Stuart and I have always loved road tripping. We’ve done a few epic trips – most memorably an 5-week drive across the USA, an 8-week trip across Northern Europe, and a few different 2-3 week trips in Mid-and South Europe… There is nothing better than a holiday with a car and no plans. We split the driving equally with Stuart doing the driving during the day, and me driving back to the hotel from the restaurant. Even without reservations, we have always found a place to sleep eventually.
With no opportunity for a proper road trip at the moment, hopping into a car and driving to a secluded new restaurant somewhere in the vicinity is definitely a good way ro rewind on a Sunday.
The combination of early sunset and the safety issues in South Africa make it a challenge to take Merlin to the park during weekdays. Luckily he is such a curious little chap that he keeps running in our back garden all day long – and our domestic helper also takes him out several times a week. As a result he is (with a wide margin) the fittest creature is our household. Admittedly, that is not a high bar.
In winter it does not rain for 6 months in Johannesburg (Or at least it shouldn’t…). This means that by mid-winter, it is dry. And dryness inevitably means grass fires – some natural, but most of them not.
I continue to be puzzled on how casually South Africans treat these small fires. As long as they are under control, they are left to burn. For example, there was a small tuft burning in the neighbourhood park. The first time I saw it, there was a park maintenance team standing next to it, but after careful consideration they left it to burn. It was still smouldering the next day (unless somehow there was a second, unrelated fire at the exact same spot.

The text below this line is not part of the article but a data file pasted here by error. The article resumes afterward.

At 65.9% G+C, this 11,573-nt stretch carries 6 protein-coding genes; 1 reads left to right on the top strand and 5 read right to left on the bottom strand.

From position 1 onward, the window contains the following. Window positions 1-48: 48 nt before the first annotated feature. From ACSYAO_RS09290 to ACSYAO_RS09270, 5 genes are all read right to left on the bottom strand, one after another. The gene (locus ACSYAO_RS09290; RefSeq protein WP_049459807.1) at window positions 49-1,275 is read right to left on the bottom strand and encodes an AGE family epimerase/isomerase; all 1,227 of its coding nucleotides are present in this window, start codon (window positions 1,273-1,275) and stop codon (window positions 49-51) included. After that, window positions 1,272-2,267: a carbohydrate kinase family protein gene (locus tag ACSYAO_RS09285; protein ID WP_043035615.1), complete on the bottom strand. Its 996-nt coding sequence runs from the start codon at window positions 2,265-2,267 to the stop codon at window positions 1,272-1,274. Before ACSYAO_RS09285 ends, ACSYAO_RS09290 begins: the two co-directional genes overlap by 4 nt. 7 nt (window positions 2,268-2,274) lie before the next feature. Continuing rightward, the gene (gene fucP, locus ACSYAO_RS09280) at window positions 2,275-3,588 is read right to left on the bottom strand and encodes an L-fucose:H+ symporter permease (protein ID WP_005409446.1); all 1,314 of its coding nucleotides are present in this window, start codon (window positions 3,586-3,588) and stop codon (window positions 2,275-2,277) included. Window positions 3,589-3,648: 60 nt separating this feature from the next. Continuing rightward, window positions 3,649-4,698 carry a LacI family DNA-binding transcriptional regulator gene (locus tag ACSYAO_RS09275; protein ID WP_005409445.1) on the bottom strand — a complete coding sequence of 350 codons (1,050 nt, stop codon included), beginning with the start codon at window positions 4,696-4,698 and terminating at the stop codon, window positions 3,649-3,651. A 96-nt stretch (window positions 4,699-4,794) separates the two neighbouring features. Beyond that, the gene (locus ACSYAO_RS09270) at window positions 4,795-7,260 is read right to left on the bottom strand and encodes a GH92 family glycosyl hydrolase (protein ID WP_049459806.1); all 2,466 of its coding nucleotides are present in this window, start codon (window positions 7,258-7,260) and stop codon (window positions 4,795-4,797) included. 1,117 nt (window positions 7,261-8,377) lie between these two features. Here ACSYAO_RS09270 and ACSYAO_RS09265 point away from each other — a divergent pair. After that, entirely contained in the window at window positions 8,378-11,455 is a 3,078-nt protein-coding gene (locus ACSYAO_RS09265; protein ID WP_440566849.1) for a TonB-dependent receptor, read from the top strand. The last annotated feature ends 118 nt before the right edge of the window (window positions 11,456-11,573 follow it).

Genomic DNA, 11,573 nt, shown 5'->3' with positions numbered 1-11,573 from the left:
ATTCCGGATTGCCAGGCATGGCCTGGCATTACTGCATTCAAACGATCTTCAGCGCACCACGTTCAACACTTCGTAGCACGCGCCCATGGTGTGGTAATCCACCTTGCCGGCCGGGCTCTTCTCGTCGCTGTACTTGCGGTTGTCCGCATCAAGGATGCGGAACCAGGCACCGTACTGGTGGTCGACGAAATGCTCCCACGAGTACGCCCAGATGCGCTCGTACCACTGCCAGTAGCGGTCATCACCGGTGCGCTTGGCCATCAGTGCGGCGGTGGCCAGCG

The Hadida found it quite worrying, tho. Although a little less worrying than a little puppy charging him from behind.
In the past, a big portion of social life in Johannesburg has revolved around shopping malls. The security issue in South Africa has made it difficult to create a ‘street culture’ worth mentioning. Thus it has been such a pleasure to see how there has been more and more interesting neighbourhoods and outside restaurant popping up in the past 2 years. Security is still an issue, but people find ways around it. And that leaves shopping malls for what they are good for – shopping.
Saturday was Midsummer in Finland. It is one of the biggest celebrations of the year in the north, and always makes me a little homesick. To celebrate, we had a little mid-winter fire and some good food with friends. And ironically, the weather was better in Joburg than what is was in Finland…
People of Mpumalanga don’t suffer from undue modesty – or how else do you explain a place called ‘God’s Window’. But I have to admit, the views are phenomenal. Along the winding mountain roads are little villages with crafts, great restaurant, whisky and – naturally – curios to all tastes.
One of the places we visited was Pilgrim’s Rest – a little village with number of houses restored to their ‘previous glory’. My favourite spot is the old BP Garage and it’s famous car that has been left to ‘Rust in Peace’.
Sunday was cold. Because we were travelling with Merlin, restaurants did not let us inside, so brunch was a chilly – if tasty – affair. However, a walk to a Bridal Veil waterfall warmed us right up – and made both Merlin and myself comfortably snoozy for the drive back home. Luckily, Stuart is made of stronger stuff.
I’ve been to Mpumalanga three times before, and twice I was unable to see much further than my own hand due to heavy mist, and thus unable to enjoy the famous views from the Panorama Route. The third time I was white water rafting in Blyde River and never got high enough to enjoy the views. Fourth time lucky.
This Friday was a public holiday in South Africa (Youth Day). Both Stuart and I have been so busy we only realised this on Tuesday – and decided it was too late to book a trip somewhere. In the Friday morning we promptly regretted the decision, and book a cottage in Mpumalanga anyway. Only 3h drive away from Joburg, it is a beautiful mountainous area. There is a lot of coal mining in the area, which explains the rail tracks in the middle of nowhere.
We had a perfect, peaceful Sunday. We snuggled under a blanket in the terrace with a hot drink and a book – for several hours. And that feeling of peace continued to that elusive heartbeat just before darkness. Blue Moment.